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When you’re about to jet off to far flung lands, anticipation and excitement levels are usually through the roof – nerves jangle and giggly banter echoes around your confined car space as you navigate to the airport.

Sleep comes and goes as you endure the slightly irritating plane journey – confined to a cramped space where there isn’t enough room to swing a cat, forcing a pile of steaming ‘something’ down your throat and being constantly kicked in the back of your chair by a restless 4 year old is all part of the journey process.

Soon enough though all the upheaval of travelling is forgotten as you emerge from the arrivals hall and the real fun begins.

Home is where the heart is

Yet the old cliché still rings true – there’s still no place quite like home. And home by the sea is particularly special – even more so at this time of year.

Summer has given way to autumn and winter is just a short icy breath away. Tourists and holiday makers have vacated for the season and the once buzzing beach has been left to dog walkers, ramblers and year round water sports enthusiasts.

Autumn mornings

Early morning hues that colour the dawn sky with their shades of pastel lilacs, pinks and peaceful blues are what living by the coast is all about.

The hazy sky reflecting off calm water, sea birds diving for their dawn fish feed and marine traffic humming on the early morning stillness – mornings such as these are a great way to start the day.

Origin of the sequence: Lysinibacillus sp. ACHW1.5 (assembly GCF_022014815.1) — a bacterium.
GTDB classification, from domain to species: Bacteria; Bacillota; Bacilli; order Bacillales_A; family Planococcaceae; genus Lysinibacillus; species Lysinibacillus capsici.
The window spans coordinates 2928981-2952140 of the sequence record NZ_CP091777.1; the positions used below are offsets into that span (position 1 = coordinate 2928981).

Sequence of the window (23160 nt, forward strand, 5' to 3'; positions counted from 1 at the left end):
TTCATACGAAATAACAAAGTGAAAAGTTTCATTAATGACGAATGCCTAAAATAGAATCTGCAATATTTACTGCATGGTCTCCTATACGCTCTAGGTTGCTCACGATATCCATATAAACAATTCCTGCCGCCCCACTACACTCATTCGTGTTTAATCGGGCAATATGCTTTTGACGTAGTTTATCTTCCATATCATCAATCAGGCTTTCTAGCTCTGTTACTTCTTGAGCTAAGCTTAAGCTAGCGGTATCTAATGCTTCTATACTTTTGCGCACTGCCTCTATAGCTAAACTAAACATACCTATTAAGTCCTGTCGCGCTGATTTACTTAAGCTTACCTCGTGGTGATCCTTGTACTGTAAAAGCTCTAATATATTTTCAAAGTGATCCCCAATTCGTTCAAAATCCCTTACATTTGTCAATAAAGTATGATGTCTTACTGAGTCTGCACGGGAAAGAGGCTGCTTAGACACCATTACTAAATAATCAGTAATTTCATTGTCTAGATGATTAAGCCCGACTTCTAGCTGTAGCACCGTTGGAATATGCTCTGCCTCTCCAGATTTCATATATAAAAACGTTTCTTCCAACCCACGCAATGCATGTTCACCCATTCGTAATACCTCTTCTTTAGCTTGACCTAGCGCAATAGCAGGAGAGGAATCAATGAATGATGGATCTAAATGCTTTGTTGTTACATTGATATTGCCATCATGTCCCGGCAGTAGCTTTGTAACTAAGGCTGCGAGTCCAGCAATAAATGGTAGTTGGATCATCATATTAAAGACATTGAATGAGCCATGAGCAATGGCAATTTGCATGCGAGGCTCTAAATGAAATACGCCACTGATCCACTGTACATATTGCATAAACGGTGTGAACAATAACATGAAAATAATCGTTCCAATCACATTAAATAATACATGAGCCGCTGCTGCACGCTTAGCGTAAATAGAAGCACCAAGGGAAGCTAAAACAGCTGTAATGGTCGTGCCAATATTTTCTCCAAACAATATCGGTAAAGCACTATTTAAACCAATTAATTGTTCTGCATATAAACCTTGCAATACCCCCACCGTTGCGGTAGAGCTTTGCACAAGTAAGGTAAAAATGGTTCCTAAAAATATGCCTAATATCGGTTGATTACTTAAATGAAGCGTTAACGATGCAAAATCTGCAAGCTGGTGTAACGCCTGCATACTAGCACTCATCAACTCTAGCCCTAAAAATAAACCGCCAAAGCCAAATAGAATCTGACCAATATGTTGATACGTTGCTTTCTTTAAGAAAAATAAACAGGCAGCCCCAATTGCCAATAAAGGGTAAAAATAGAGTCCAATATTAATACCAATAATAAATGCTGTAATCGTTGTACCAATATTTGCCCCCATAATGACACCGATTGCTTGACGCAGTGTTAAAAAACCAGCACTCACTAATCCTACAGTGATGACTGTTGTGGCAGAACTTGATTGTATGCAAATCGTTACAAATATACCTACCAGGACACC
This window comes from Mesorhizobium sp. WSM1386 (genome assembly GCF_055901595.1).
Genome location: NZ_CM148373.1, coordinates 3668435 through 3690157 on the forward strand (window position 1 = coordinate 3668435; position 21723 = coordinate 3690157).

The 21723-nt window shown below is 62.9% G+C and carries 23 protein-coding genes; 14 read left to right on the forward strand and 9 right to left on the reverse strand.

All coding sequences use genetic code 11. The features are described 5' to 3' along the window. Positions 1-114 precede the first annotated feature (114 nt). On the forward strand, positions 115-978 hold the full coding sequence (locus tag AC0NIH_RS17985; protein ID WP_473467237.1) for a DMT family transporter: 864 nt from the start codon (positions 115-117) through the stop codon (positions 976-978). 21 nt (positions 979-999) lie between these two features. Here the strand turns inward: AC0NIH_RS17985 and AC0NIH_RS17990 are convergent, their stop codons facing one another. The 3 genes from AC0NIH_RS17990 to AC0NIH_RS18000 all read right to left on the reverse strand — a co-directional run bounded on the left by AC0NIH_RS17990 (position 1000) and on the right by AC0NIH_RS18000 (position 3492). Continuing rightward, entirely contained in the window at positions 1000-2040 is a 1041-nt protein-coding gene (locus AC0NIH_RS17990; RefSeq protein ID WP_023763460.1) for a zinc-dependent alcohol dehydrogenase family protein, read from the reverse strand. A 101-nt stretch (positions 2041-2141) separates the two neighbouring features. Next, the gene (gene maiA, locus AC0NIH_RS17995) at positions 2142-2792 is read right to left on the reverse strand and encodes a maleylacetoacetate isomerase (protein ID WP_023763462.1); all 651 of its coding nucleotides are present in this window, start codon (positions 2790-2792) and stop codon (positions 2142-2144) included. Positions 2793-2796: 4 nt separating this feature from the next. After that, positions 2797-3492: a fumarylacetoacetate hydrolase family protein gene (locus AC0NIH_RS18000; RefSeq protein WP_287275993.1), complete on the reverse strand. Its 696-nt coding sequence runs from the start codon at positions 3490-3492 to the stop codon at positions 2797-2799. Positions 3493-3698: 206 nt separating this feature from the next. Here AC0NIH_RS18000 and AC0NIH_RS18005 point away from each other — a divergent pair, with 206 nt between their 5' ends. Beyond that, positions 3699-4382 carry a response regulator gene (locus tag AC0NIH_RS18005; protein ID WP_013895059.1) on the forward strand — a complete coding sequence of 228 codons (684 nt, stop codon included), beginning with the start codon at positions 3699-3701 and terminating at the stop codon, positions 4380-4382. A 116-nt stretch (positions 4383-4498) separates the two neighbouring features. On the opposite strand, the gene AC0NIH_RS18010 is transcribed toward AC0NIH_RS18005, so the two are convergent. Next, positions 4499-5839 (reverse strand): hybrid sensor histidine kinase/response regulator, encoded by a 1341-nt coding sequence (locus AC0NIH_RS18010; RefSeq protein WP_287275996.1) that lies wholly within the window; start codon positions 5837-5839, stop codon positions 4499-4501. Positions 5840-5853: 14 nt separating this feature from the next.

Autumn dawnAutumn dawn

Dawn patrol

Standing on the shore, poised and ready to launch my SUP (standup paddle board) into the oily calm sea, the overwhelming sense of tranquillity is tangible.

Gliding across the briny with just the sound of the board’s bow wave falling away behind me, I consider myself lucky to live in a place such as this.

After 10 minutes of gentile paddling I stop and turn back to face the land.

Taking in the view which is illuminated by the early morning sun, I listen to the quiet – a mile or so out to sea, the gentle rocking motion of my SUP is almost sleep inducing.

My thoughts drift back to the prospect of my imminent trip and an excitement rises deep within me.

As much as it will be fantastic to jet off to this far flung land, and as sad as it will be to leave at the end of the trip, arriving back home to familiar surroundings and recognisable faces will also be great.

After all, isn’t that what travelling is all about?

Making you appreciate what you do have, not what you don’t…

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About Tez Plavenieks

Content creator - writer - editor - social media manager Windsurf - SUP - snowboard - surf - kayak - drums - art
This entry was posted in Hayling Island, SUP, Travel, UK. Bookmark the permalink.

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